Monday, July 16, 2012

Bones, Bones and More Bones

On this visit to Paris we succeeded in visiting a location that we had attempted to visit on several prior occasions, the Catacombs. On our prior attempts we had arrived there by metro only to be told that it had been closed due to vandalism. This time we could easily walk there from our hotel and realized that the line around the block signified it was open.

One of our rainy Paris mornings soon found us at the end of that line. About three hours later we stood ready to enter the portals that are inscribed "ArrĂȘte! C'est ici l'empire de la Mort (Halt! This is the Empire of the Dead)". Now the reason we were so persistent in attempting to gain entrance despite those words of warning was a personal one. My husband, Martin Arend, is also an artist and had done a piece on the Catacombs for a project with a group of artists who each did a painting on one of the movements of Mussorgsky's composition "Pictures at an Exhibition" (see above). He did the one on the Catacombs and had worked from pictures, but was interested in viewing the real thing.

The Catacombs are an underground ossuary that holds the bones of six million Parisians dating back to the 1700s. The city was once filled with churchyards where burials occurred and over time the cemeteries filled. The resulting decay presented a health problem for the city so they moved the bones from Paris cemeteries to a former quarry.

To enter the Catacombs we went down about 170 steps and walked through a lengthy tunnel. Then we continued through a winding tunnel bordered with skulls and femurs often forming artistic arrangements. Broken skulls resembled pottery and French sayings on mortality were embossed in the walls. A very eerie place indeed.

After catching our breath from our climb out of the Catacombs, we stopped for a meal of crepes. Our continuing tour of typical French food now includes tarte tatin, cassoulet, duck confit, croque monsieur and of course frites. When in Paris do as the Parisians.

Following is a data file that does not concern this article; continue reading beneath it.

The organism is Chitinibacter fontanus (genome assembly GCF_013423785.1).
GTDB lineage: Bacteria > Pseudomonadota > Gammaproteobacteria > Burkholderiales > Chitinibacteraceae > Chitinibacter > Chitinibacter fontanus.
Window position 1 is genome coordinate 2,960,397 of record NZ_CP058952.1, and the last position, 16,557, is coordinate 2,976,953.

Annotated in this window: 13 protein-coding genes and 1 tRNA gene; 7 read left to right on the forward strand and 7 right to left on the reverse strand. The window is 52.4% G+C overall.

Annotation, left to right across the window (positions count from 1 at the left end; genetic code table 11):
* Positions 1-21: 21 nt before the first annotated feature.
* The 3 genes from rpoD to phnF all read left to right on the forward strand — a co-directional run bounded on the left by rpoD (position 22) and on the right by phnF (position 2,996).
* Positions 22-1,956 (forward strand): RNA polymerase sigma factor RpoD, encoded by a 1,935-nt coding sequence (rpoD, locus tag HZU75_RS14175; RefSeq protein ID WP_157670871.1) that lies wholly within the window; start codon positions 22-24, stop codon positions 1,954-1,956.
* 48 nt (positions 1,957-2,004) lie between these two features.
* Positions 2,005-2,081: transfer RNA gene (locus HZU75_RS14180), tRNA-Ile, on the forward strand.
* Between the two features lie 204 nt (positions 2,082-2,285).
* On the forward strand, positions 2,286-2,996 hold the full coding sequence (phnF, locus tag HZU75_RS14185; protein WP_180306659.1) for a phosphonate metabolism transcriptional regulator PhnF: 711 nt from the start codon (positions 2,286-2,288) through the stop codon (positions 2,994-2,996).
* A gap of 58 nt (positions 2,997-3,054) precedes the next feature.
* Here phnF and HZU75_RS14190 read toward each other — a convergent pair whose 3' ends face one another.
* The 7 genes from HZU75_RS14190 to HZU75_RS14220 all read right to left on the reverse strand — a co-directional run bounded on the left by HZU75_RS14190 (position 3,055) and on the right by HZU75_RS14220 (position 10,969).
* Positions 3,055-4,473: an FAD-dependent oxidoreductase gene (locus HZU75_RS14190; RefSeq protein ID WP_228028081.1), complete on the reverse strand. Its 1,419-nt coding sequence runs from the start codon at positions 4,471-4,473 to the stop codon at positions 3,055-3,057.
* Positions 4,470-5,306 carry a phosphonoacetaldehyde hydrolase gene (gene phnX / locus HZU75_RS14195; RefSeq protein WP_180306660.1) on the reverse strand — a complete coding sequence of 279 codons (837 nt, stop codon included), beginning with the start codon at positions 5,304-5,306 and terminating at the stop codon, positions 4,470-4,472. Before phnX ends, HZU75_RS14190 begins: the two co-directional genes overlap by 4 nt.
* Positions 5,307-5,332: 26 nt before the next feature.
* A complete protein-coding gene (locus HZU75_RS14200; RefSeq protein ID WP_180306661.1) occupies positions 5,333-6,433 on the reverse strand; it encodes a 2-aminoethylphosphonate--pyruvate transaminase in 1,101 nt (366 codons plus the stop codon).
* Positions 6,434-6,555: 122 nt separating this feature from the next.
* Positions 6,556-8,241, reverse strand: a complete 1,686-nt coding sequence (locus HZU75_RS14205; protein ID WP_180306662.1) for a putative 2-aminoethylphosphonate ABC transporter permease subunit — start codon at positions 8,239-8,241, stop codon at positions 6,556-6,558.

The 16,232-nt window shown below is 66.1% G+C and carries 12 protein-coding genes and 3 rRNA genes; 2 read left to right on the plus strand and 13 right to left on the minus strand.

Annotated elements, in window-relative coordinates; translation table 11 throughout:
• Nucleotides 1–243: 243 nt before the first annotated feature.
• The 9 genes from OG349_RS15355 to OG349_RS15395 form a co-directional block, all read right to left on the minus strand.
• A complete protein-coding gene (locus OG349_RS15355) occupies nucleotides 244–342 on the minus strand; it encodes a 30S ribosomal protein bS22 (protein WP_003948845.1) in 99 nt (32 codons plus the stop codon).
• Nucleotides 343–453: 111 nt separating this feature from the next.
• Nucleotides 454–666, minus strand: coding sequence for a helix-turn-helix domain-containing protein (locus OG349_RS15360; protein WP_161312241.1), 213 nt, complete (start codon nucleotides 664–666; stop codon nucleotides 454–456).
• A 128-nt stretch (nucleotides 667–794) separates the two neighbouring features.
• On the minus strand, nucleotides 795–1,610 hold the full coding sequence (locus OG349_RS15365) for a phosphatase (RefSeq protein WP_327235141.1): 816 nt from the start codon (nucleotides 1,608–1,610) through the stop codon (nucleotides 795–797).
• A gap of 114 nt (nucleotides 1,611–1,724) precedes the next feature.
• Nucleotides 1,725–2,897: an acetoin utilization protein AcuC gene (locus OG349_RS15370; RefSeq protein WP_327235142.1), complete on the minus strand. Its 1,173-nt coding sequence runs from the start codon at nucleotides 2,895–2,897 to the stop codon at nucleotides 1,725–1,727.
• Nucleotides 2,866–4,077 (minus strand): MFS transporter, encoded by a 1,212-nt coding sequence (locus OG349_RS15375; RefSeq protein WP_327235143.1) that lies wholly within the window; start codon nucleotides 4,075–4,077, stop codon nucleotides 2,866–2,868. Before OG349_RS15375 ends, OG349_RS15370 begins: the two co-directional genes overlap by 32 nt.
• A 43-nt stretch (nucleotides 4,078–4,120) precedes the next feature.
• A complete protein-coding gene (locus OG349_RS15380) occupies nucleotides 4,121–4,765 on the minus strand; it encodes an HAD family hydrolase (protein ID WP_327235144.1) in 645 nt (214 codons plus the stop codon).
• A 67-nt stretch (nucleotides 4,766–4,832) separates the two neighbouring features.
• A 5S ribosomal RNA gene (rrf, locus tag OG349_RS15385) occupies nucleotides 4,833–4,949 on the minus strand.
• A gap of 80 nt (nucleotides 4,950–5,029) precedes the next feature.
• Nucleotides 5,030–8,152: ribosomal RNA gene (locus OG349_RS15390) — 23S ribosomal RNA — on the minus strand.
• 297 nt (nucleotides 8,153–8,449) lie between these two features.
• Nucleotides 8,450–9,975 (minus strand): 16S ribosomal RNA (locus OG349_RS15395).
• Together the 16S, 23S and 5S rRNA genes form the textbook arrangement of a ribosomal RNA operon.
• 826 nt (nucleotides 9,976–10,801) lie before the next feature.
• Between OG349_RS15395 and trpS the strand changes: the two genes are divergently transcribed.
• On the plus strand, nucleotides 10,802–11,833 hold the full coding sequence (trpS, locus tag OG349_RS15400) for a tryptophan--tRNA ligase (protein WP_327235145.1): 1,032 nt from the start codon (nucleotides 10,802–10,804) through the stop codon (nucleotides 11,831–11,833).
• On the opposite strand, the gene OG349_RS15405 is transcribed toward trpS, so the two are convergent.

Later in the day we went to the Pompidou which has an extraordinary permanent collection. They also had a special exhibition of one of my favorite artists, Gerhard Richter. I knew segments of his work, but it is always a rare treat to see a cross-section of work and appreciate the evolution of the current work. I chuckled when I saw a painting of a skull. Two things especially intrigued me. Remember the Utrillo white period of which I wrote? Richter also made use of white in many of his works, often layering it over colors and scraping it away to reveal the colors beneath.  As I often use white within some of my work, I came away with an appreciation of how it can be used to create a powerful painting. As a family historian who has painted her family history, I was also intrigued by Richter's use of family photos as source material for paintings. He had one of his uncle Rudy in his National Socialist uniform as well as an aunt who was euthanized by the Nazis due to schizophrenia, a complex family history in his unique blurred style. Viewing other artwork always brings new perspective to my own work and makes me anxious to get back to painting upon my return.

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